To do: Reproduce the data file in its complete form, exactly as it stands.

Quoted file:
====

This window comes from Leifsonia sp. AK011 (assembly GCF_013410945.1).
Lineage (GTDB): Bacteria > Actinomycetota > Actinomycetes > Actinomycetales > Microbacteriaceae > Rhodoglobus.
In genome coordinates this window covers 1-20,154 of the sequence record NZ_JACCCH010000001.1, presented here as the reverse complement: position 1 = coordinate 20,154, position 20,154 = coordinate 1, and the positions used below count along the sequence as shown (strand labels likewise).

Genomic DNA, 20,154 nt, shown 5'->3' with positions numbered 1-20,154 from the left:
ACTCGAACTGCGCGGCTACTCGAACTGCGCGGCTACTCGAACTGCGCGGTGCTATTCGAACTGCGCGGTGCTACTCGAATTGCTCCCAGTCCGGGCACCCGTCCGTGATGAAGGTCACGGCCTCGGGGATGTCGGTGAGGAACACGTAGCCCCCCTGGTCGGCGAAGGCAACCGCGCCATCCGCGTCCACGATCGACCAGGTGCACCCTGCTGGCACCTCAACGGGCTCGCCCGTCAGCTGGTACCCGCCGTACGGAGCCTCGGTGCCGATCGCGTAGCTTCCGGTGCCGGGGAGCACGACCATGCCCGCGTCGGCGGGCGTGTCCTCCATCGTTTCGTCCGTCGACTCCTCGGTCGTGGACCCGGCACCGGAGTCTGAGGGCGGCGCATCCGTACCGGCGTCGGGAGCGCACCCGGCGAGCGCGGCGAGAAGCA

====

This window comes from Leifsonia sp. AK011 (assembly GCF_013410945.1).
Lineage (GTDB): Bacteria > Actinomycetota > Actinomycetes > Actinomycetales > Microbacteriaceae > Rhodoglobus.
In genome coordinates this window covers 1-20,154 of the sequence record NZ_JACCCH010000001.1, presented here as the reverse complement: position 1 = coordinate 20,154, position 20,154 = coordinate 1, and the positions used below count along the sequence as shown (strand labels likewise).

Genomic DNA, 20,154 nt, shown 5'->3' with positions numbered 1-20,154 from the left:
ACTCGAACTGCGCGGCTACTCGAACTGCGCGGCTACTCGAACTGCGCGGTGCTATTCGAACTGCGCGGTGCTACTCGAATTGCTCCCAGTCCGGGCACCCGTCCGTGATGAAGGTCACGGCCTCGGGGATGTCGGTGAGGAACACGTAGCCCCCCTGGTCGGCGAAGGCAACCGCGCCATCCGCGTCCACGATCGACCAGGTGCACCCTGCTGGCACCTCAACGGGCTCGCCCGTCAGCTGGTACCCGCCGTACGGAGCCTCGGTGCCGATCGCGTAGCTTCCGGTGCCGGGGAGCACGACCATGCCCGCGTCGGCGGGCGTGTCCTCCATCGTTTCGTCCGTCGACTCCTCGGTCGTGGACCCGGCACCGGAGTCTGAGGGCGGCGCATCCGTACCGGCGTCGGGAGCGCACCCGGCGAGCGCGGCGAGAAGCA